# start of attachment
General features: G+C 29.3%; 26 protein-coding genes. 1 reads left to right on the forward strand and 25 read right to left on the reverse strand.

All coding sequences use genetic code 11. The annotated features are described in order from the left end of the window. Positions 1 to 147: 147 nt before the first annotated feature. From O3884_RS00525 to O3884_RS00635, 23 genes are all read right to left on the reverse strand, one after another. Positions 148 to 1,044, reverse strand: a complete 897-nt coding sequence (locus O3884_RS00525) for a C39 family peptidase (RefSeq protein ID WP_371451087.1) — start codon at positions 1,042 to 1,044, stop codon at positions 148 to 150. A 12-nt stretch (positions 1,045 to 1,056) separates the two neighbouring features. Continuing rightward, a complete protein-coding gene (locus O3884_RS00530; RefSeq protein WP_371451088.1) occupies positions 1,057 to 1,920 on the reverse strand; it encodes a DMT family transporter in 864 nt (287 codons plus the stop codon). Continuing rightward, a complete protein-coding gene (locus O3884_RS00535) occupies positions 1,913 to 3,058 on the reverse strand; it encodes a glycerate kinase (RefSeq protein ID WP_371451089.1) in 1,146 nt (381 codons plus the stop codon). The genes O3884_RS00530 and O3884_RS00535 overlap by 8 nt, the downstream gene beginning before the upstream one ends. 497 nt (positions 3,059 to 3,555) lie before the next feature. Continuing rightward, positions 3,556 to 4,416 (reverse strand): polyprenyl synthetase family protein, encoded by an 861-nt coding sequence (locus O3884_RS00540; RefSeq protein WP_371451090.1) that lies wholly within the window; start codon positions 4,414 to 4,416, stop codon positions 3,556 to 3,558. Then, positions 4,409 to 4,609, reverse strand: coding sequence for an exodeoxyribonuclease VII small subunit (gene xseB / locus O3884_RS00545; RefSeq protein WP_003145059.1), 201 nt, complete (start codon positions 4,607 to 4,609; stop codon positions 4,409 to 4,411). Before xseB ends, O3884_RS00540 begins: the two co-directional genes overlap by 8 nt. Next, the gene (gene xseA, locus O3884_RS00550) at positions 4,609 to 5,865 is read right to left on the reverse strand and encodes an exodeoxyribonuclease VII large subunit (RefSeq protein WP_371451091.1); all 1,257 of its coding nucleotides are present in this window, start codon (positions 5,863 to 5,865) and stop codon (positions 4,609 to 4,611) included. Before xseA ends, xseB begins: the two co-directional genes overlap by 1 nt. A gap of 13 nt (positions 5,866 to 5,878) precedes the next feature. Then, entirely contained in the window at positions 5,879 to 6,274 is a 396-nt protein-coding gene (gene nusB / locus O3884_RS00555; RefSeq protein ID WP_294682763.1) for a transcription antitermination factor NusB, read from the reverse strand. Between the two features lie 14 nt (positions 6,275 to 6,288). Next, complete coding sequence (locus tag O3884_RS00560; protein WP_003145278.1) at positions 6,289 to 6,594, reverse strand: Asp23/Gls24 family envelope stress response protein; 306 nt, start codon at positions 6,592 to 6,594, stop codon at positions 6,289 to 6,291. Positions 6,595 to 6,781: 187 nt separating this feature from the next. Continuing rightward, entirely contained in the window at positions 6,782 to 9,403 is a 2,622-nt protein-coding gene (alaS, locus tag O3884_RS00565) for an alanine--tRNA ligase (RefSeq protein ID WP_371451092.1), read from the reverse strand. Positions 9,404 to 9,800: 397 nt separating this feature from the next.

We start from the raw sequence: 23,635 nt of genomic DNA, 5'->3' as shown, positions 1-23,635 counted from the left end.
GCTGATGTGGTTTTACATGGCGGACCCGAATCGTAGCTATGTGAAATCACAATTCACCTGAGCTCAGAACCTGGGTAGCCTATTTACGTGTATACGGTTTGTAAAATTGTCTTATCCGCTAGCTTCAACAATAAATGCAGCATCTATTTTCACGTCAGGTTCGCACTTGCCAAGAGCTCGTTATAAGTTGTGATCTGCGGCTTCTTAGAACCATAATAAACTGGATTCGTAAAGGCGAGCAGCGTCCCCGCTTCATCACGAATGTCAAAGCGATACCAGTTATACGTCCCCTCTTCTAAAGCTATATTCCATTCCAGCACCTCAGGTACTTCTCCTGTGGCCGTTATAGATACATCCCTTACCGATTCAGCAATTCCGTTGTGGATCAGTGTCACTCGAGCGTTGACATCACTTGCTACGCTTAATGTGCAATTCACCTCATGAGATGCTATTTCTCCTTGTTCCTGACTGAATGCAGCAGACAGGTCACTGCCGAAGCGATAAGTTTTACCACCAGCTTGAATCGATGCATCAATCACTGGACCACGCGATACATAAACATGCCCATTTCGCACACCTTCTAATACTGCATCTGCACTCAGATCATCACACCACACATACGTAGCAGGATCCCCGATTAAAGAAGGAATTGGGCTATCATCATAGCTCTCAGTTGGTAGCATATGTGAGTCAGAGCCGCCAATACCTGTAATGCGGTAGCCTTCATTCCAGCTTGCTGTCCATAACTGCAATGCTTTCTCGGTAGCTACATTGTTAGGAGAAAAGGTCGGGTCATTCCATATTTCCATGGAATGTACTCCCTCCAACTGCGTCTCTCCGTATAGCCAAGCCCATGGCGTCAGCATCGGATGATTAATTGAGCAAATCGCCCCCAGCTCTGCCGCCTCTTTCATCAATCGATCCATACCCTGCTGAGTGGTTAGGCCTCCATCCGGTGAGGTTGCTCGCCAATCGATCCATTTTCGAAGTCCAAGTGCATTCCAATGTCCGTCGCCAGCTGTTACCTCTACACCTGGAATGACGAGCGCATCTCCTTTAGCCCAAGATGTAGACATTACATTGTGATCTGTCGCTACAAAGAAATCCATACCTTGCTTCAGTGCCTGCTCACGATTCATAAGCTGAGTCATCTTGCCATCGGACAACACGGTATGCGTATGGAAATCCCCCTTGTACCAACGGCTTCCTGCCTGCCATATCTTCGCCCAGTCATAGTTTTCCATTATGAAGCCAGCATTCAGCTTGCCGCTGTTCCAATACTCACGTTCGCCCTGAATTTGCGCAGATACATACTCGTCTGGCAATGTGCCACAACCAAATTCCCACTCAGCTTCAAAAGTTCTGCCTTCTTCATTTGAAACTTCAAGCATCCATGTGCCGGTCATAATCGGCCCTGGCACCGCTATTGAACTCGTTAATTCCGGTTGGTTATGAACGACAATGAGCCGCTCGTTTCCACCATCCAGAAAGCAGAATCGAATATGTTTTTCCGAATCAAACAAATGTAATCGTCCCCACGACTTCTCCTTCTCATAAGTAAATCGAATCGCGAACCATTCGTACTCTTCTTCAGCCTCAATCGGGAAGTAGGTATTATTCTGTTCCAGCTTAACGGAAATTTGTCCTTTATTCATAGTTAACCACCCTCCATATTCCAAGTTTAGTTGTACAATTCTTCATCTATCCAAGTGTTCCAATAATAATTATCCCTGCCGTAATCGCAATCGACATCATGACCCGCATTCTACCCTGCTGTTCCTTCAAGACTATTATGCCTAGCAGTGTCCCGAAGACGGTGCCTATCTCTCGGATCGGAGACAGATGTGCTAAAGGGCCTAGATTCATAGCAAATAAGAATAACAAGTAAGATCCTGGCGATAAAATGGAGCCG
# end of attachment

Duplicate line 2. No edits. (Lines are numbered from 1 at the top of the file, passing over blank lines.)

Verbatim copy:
All coding sequences use genetic code 11. The annotated features are described in order from the left end of the window. Positions 1 to 147: 147 nt before the first annotated feature. From O3884_RS00525 to O3884_RS00635, 23 genes are all read right to left on the reverse strand, one after another. Positions 148 to 1,044, reverse strand: a complete 897-nt coding sequence (locus O3884_RS00525) for a C39 family peptidase (RefSeq protein ID WP_371451087.1) — start codon at positions 1,042 to 1,044, stop codon at positions 148 to 150. A 12-nt stretch (positions 1,045 to 1,056) separates the two neighbouring features. Continuing rightward, a complete protein-coding gene (locus O3884_RS00530; RefSeq protein WP_371451088.1) occupies positions 1,057 to 1,920 on the reverse strand; it encodes a DMT family transporter in 864 nt (287 codons plus the stop codon). Continuing rightward, a complete protein-coding gene (locus O3884_RS00535) occupies positions 1,913 to 3,058 on the reverse strand; it encodes a glycerate kinase (RefSeq protein ID WP_371451089.1) in 1,146 nt (381 codons plus the stop codon). The genes O3884_RS00530 and O3884_RS00535 overlap by 8 nt, the downstream gene beginning before the upstream one ends. 497 nt (positions 3,059 to 3,555) lie before the next feature. Continuing rightward, positions 3,556 to 4,416 (reverse strand): polyprenyl synthetase family protein, encoded by an 861-nt coding sequence (locus O3884_RS00540; RefSeq protein WP_371451090.1) that lies wholly within the window; start codon positions 4,414 to 4,416, stop codon positions 3,556 to 3,558. Then, positions 4,409 to 4,609, reverse strand: coding sequence for an exodeoxyribonuclease VII small subunit (gene xseB / locus O3884_RS00545; RefSeq protein WP_003145059.1), 201 nt, complete (start codon positions 4,607 to 4,609; stop codon positions 4,409 to 4,411). Before xseB ends, O3884_RS00540 begins: the two co-directional genes overlap by 8 nt. Next, the gene (gene xseA, locus O3884_RS00550) at positions 4,609 to 5,865 is read right to left on the reverse strand and encodes an exodeoxyribonuclease VII large subunit (RefSeq protein WP_371451091.1); all 1,257 of its coding nucleotides are present in this window, start codon (positions 5,863 to 5,865) and stop codon (positions 4,609 to 4,611) included. Before xseA ends, xseB begins: the two co-directional genes overlap by 1 nt. A gap of 13 nt (positions 5,866 to 5,878) precedes the next feature. Then, entirely contained in the window at positions 5,879 to 6,274 is a 396-nt protein-coding gene (gene nusB / locus O3884_RS00555; RefSeq protein ID WP_294682763.1) for a transcription antitermination factor NusB, read from the reverse strand. Between the two features lie 14 nt (positions 6,275 to 6,288). Next, complete coding sequence (locus tag O3884_RS00560; protein WP_003145278.1) at positions 6,289 to 6,594, reverse strand: Asp23/Gls24 family envelope stress response protein; 306 nt, start codon at positions 6,592 to 6,594, stop codon at positions 6,289 to 6,291. Positions 6,595 to 6,781: 187 nt separating this feature from the next. Continuing rightward, entirely contained in the window at positions 6,782 to 9,403 is a 2,622-nt protein-coding gene (alaS, locus tag O3884_RS00565) for an alanine--tRNA ligase (RefSeq protein ID WP_371451092.1), read from the reverse strand. Positions 9,404 to 9,800: 397 nt separating this feature from the next.